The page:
A tribal leader in one of India's tiger reserves is fearing for his safety after a wildlife official urged his community to beat him and drive him out for defending their right to remain on their land.
Telenga Hassa, a Munda man from Jamunagarh community inside what is now Similipal Tiger Reserve, has been leading his village's struggle against official moves to evict them in the name of tiger "conservation."
You almost had to be on Mars last week to have missed San Francisco 49er rookie Chris Borland making football history. He did not make a breathtaking play. Instead, the talented, promising young inside linebacker quit the NFL at age 24.
Why did he do that? Chris Borland hadn't stopped loving football. It turns out he'd had two concussions before the NFL draft in college, then a third during practice. Instead of waiting until he fell victim, like too many pro-football players, to grave, irreversible brain damage, Borland announced his proactive retirement. Despite the thrill of the game, great pride in his team, the roar of the crowd and future millions, he'd concluded the risk was not worth the reward.
Last week, legislators in hub airport states of Illinois, Georgia and North Carolina all advanced proposals to end valuable handouts, loopholes and tax breaks worth over $93 million per year to United, Delta and American Airlines.
On Wednesday, March 18, a majority of the North Carolina Senate signed onto an economic incentive bill that would let American Airlines’ handout expire at the end of the year. The break is a cap on the amount of sales tax on jet fuel American pays, expected to be worth $15.5 million next year.
The weather this year has been bizarrely ruthless. Boston just recently hit the most snowfall EVER in their history - which means this year saw more racist snowmen police officers than ever before. California is apparently one year away from running out of water completely, which will leave their wet t-shirt contests dreadfully dry. A dry t-shirt contest? Are you kidding me?? I'd rather play naked Twister in a Panamanian mosquito breeding ground!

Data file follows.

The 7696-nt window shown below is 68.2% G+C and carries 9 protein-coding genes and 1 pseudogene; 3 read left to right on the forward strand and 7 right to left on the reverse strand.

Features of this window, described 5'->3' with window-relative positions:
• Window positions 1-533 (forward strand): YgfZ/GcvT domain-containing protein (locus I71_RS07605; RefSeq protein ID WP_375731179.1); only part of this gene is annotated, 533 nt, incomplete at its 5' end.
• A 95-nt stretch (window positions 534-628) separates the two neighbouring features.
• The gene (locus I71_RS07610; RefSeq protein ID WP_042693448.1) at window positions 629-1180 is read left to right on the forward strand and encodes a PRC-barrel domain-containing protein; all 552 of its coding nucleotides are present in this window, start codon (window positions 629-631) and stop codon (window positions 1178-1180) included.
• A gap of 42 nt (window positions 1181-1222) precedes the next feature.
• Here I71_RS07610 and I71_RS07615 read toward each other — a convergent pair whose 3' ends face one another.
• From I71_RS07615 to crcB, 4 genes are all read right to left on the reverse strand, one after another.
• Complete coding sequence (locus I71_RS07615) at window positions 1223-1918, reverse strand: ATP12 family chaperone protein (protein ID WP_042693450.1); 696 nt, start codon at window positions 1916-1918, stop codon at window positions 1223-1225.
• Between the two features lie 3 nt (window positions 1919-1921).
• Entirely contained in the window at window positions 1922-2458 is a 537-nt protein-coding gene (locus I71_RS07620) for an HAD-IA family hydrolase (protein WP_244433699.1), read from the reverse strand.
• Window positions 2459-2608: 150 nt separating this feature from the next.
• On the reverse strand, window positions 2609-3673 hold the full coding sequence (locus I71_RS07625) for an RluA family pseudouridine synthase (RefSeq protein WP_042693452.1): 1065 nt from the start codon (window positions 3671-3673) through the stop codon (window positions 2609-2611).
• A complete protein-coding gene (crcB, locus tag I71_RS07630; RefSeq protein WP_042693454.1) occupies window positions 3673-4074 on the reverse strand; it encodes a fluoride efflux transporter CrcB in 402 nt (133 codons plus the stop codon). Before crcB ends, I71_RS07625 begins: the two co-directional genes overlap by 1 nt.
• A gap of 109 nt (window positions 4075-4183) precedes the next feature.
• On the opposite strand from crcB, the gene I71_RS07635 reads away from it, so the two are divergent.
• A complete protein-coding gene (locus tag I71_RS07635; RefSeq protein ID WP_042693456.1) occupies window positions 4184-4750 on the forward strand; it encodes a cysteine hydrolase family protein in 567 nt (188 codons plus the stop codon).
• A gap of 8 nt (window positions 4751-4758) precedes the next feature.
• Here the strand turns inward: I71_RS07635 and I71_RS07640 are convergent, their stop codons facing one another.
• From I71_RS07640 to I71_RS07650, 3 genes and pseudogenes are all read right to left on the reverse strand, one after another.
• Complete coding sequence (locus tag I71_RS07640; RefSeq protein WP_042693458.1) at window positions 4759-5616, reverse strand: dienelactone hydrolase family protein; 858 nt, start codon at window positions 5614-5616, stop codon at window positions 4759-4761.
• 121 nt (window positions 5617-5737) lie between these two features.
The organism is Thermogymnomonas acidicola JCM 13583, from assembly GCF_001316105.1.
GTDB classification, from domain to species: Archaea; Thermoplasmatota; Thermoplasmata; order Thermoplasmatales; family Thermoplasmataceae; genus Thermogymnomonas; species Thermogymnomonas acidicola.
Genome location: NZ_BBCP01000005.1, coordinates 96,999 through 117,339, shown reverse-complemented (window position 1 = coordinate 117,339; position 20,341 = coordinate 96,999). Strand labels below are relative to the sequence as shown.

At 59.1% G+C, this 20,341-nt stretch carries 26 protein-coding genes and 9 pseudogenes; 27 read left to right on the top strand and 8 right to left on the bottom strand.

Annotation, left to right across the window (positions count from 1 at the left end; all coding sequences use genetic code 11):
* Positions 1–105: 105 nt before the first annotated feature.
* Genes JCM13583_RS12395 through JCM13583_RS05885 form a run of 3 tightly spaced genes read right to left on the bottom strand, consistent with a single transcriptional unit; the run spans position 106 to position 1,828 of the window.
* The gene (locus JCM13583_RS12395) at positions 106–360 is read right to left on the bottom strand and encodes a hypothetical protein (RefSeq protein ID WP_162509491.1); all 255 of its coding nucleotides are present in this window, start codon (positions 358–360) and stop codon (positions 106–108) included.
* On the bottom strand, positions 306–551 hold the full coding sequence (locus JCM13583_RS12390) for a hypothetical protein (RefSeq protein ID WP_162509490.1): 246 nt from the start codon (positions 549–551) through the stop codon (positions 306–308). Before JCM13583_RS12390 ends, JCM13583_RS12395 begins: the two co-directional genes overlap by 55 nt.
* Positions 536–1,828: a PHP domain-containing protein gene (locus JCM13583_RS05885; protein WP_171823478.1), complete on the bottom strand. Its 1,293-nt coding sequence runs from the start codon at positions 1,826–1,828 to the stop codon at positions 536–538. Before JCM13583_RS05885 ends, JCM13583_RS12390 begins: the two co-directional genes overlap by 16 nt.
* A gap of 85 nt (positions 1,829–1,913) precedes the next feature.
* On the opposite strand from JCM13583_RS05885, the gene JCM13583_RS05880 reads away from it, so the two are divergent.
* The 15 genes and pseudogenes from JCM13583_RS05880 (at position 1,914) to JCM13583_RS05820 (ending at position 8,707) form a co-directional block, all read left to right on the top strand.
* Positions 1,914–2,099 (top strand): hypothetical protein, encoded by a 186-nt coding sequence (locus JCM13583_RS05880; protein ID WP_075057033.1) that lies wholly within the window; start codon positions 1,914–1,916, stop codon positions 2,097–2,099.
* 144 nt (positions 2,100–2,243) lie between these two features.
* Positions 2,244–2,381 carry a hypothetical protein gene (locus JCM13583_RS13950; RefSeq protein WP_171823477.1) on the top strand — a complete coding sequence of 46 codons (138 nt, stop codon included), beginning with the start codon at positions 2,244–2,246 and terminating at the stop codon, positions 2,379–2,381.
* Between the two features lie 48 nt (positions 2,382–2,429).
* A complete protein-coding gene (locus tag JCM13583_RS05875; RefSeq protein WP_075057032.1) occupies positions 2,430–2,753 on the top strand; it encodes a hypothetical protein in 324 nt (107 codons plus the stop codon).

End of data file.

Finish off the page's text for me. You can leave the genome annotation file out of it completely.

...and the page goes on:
Drought! Blizzards! Floods! Climate change is… fucked up. I didn't want to believe it but then I saw a report from NASA saying "Climate change is fucked up." Sure, NASA didn't use those exact words,but they wanted to. I consider myself NASA's id.
Indiana's Republican Governor, Mike Pence, said on Wednesday he would consider implementing a syringe service program to help combat escalating HIV infection rates in Scott County, Indiana. The Centers for Disease Control and Prevention recently determined that HIV infection rates have soared in Scott County on account of the sharing of syringes used for the injection of heroin and other drugs.
Governor Pence expressed support for syringe service programs as part of a heroin emergency plan that he is expected to announce today. Governor Pence's announcement came just hours after Republican Kentucky Governor Steve Beshear signed legislation that would create syringe service programs in local jurisdictions that formally approve them.